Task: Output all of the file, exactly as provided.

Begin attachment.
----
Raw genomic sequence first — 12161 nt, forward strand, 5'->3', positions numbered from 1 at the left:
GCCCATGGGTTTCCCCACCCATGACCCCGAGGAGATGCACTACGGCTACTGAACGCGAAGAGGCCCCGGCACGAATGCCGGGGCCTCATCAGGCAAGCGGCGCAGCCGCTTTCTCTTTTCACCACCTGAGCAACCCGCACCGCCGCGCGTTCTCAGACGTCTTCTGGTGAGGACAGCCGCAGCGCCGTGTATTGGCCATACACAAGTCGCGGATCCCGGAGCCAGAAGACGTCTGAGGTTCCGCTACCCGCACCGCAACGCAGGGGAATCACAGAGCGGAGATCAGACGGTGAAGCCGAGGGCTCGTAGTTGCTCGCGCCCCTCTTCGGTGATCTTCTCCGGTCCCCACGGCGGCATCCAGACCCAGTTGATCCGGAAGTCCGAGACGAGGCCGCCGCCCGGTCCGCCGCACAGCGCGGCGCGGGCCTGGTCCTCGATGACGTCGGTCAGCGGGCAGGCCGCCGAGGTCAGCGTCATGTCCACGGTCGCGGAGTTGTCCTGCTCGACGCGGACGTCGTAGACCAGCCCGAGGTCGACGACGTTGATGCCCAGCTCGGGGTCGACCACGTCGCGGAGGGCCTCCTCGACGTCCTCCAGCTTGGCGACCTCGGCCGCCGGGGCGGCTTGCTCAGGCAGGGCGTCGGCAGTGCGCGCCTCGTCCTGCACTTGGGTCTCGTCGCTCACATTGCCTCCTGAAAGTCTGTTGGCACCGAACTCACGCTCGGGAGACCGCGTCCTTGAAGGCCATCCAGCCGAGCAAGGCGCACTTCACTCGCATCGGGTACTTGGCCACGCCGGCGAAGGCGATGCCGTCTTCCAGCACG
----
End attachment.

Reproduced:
Raw genomic sequence first — 12161 nt, forward strand, 5'->3', positions numbered from 1 at the left:
GCCCATGGGTTTCCCCACCCATGACCCCGAGGAGATGCACTACGGCTACTGAACGCGAAGAGGCCCCGGCACGAATGCCGGGGCCTCATCAGGCAAGCGGCGCAGCCGCTTTCTCTTTTCACCACCTGAGCAACCCGCACCGCCGCGCGTTCTCAGACGTCTTCTGGTGAGGACAGCCGCAGCGCCGTGTATTGGCCATACACAAGTCGCGGATCCCGGAGCCAGAAGACGTCTGAGGTTCCGCTACCCGCACCGCAACGCAGGGGAATCACAGAGCGGAGATCAGACGGTGAAGCCGAGGGCTCGTAGTTGCTCGCGCCCCTCTTCGGTGATCTTCTCCGGTCCCCACGGCGGCATCCAGACCCAGTTGATCCGGAAGTCCGAGACGAGGCCGCCGCCCGGTCCGCCGCACAGCGCGGCGCGGGCCTGGTCCTCGATGACGTCGGTCAGCGGGCAGGCCGCCGAGGTCAGCGTCATGTCCACGGTCGCGGAGTTGTCCTGCTCGACGCGGACGTCGTAGACCAGCCCGAGGTCGACGACGTTGATGCCCAGCTCGGGGTCGACCACGTCGCGGAGGGCCTCCTCGACGTCCTCCAGCTTGGCGACCTCGGCCGCCGGGGCGGCTTGCTCAGGCAGGGCGTCGGCAGTGCGCGCCTCGTCCTGCACTTGGGTCTCGTCGCTCACATTGCCTCCTGAAAGTCTGTTGGCACCGAACTCACGCTCGGGAGACCGCGTCCTTGAAGGCCATCCAGCCGAGCAAGGCGCACTTCACTCGCATCGGGTACTTGGCCACGCCGGCGAAGGCGATGCCGTCTTCCAGCACG